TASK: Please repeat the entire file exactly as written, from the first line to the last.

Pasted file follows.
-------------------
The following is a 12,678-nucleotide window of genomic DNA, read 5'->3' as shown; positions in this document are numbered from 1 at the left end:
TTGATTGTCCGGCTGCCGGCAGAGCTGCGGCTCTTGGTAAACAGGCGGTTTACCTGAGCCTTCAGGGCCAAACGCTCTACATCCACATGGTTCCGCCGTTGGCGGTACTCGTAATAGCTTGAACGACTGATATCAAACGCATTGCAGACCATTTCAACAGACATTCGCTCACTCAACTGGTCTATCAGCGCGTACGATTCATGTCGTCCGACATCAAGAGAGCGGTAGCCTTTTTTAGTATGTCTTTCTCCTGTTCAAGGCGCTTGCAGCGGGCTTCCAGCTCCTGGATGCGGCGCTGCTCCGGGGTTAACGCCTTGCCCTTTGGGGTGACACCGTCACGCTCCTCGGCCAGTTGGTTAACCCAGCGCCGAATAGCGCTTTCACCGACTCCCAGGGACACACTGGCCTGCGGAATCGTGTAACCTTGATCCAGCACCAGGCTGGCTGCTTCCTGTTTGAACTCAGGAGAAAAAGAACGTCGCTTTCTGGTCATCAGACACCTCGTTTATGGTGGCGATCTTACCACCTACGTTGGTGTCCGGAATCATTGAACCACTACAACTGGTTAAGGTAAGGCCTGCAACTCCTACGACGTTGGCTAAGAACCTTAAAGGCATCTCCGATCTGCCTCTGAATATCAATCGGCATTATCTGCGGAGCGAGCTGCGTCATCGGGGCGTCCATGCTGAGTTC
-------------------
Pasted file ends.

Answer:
The following is a 12,678-nucleotide window of genomic DNA, read 5'->3' as shown; positions in this document are numbered from 1 at the left end:
TTGATTGTCCGGCTGCCGGCAGAGCTGCGGCTCTTGGTAAACAGGCGGTTTACCTGAGCCTTCAGGGCCAAACGCTCTACATCCACATGGTTCCGCCGTTGGCGGTACTCGTAATAGCTTGAACGACTGATATCAAACGCATTGCAGACCATTTCAACAGACATTCGCTCACTCAACTGGTCTATCAGCGCGTACGATTCATGTCGTCCGACATCAAGAGAGCGGTAGCCTTTTTTAGTATGTCTTTCTCCTGTTCAAGGCGCTTGCAGCGGGCTTCCAGCTCCTGGATGCGGCGCTGCTCCGGGGTTAACGCCTTGCCCTTTGGGGTGACACCGTCACGCTCCTCGGCCAGTTGGTTAACCCAGCGCCGAATAGCGCTTTCACCGACTCCCAGGGACACACTGGCCTGCGGAATCGTGTAACCTTGATCCAGCACCAGGCTGGCTGCTTCCTGTTTGAACTCAGGAGAAAAAGAACGTCGCTTTCTGGTCATCAGACACCTCGTTTATGGTGGCGATCTTACCACCTACGTTGGTGTCCGGAATCATTGAACCACTACAACTGGTTAAGGTAAGGCCTGCAACTCCTACGACGTTGGCTAAGAACCTTAAAGGCATCTCCGATCTGCCTCTGAATATCAATCGGCATTATCTGCGGAGCGAGCTGCGTCATCGGGGCGTCCATGCTGAGTTC